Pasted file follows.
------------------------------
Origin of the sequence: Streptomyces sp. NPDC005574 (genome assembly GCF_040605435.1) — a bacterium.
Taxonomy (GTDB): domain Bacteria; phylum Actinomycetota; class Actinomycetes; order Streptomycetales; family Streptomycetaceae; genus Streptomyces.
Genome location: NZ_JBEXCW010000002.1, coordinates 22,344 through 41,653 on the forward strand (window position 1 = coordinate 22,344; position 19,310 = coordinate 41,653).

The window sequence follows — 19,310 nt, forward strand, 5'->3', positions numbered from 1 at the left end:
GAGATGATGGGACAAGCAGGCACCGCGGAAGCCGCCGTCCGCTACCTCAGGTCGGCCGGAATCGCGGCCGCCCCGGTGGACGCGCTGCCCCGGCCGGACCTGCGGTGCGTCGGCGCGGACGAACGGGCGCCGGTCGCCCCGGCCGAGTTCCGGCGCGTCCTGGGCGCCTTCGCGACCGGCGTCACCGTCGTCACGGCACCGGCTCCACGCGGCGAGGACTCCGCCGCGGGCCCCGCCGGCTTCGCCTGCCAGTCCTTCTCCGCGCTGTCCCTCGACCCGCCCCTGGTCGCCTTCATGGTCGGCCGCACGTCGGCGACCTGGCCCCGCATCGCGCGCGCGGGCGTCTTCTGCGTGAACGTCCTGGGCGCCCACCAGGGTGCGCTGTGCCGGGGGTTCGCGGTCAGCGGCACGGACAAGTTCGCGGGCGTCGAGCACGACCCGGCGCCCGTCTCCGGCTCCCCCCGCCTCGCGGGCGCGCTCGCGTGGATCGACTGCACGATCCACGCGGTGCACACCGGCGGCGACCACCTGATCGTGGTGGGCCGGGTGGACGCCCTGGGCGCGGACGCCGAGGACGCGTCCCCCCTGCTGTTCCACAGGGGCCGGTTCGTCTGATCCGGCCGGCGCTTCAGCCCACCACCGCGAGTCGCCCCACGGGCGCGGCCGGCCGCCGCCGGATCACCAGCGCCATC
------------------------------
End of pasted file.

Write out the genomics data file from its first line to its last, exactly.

Origin of the sequence: Streptomyces sp. NPDC005574 (genome assembly GCF_040605435.1) — a bacterium.
Taxonomy (GTDB): domain Bacteria; phylum Actinomycetota; class Actinomycetes; order Streptomycetales; family Streptomycetaceae; genus Streptomyces.
Genome location: NZ_JBEXCW010000002.1, coordinates 22,344 through 41,653 on the forward strand (window position 1 = coordinate 22,344; position 19,310 = coordinate 41,653).

The window sequence follows — 19,310 nt, forward strand, 5'->3', positions numbered from 1 at the left end:
GAGATGATGGGACAAGCAGGCACCGCGGAAGCCGCCGTCCGCTACCTCAGGTCGGCCGGAATCGCGGCCGCCCCGGTGGACGCGCTGCCCCGGCCGGACCTGCGGTGCGTCGGCGCGGACGAACGGGCGCCGGTCGCCCCGGCCGAGTTCCGGCGCGTCCTGGGCGCCTTCGCGACCGGCGTCACCGTCGTCACGGCACCGGCTCCACGCGGCGAGGACTCCGCCGCGGGCCCCGCCGGCTTCGCCTGCCAGTCCTTCTCCGCGCTGTCCCTCGACCCGCCCCTGGTCGCCTTCATGGTCGGCCGCACGTCGGCGACCTGGCCCCGCATCGCGCGCGCGGGCGTCTTCTGCGTGAACGTCCTGGGCGCCCACCAGGGTGCGCTGTGCCGGGGGTTCGCGGTCAGCGGCACGGACAAGTTCGCGGGCGTCGAGCACGACCCGGCGCCCGTCTCCGGCTCCCCCCGCCTCGCGGGCGCGCTCGCGTGGATCGACTGCACGATCCACGCGGTGCACACCGGCGGCGACCACCTGATCGTGGTGGGCCGGGTGGACGCCCTGGGCGCGGACGCCGAGGACGCGTCCCCCCTGCTGTTCCACAGGGGCCGGTTCGTCTGATCCGGCCGGCGCTTCAGCCCACCACCGCGAGTCGCCCCACGGGCGCGGCCGGCCGCCGCCGGATCACCAGCGCCATC